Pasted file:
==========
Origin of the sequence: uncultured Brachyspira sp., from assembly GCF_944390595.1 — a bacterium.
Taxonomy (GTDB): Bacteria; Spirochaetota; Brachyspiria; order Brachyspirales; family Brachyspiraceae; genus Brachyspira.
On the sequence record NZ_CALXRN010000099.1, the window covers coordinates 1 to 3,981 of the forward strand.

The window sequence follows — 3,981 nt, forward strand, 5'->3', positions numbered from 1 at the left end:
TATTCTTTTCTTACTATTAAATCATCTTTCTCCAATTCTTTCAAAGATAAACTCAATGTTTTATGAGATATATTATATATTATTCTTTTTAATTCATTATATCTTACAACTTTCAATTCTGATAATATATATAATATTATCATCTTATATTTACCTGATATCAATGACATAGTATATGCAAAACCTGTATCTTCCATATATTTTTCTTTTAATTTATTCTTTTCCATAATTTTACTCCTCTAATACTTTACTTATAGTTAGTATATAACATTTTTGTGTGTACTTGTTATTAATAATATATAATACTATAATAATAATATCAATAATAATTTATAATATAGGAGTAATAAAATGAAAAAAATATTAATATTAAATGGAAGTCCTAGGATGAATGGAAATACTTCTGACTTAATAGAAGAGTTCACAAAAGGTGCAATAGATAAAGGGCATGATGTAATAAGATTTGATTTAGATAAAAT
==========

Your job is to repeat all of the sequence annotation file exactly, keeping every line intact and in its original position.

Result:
Origin of the sequence: uncultured Brachyspira sp., from assembly GCF_944390595.1 — a bacterium.
Taxonomy (GTDB): Bacteria; Spirochaetota; Brachyspiria; order Brachyspirales; family Brachyspiraceae; genus Brachyspira.
On the sequence record NZ_CALXRN010000099.1, the window covers coordinates 1 to 3,981 of the forward strand.

The window sequence follows — 3,981 nt, forward strand, 5'->3', positions numbered from 1 at the left end:
TATTCTTTTCTTACTATTAAATCATCTTTCTCCAATTCTTTCAAAGATAAACTCAATGTTTTATGAGATATATTATATATTATTCTTTTTAATTCATTATATCTTACAACTTTCAATTCTGATAATATATATAATATTATCATCTTATATTTACCTGATATCAATGACATAGTATATGCAAAACCTGTATCTTCCATATATTTTTCTTTTAATTTATTCTTTTCCATAATTTTACTCCTCTAATACTTTACTTATAGTTAGTATATAACATTTTTGTGTGTACTTGTTATTAATAATATATAATACTATAATAATAATATCAATAATAATTTATAATATAGGAGTAATAAAATGAAAAAAATATTAATATTAAATGGAAGTCCTAGGATGAATGGAAATACTTCTGACTTAATAGAAGAGTTCACAAAAGGTGCAATAGATAAAGGGCATGATGTAATAAGATTTGATTTAGATAAAAT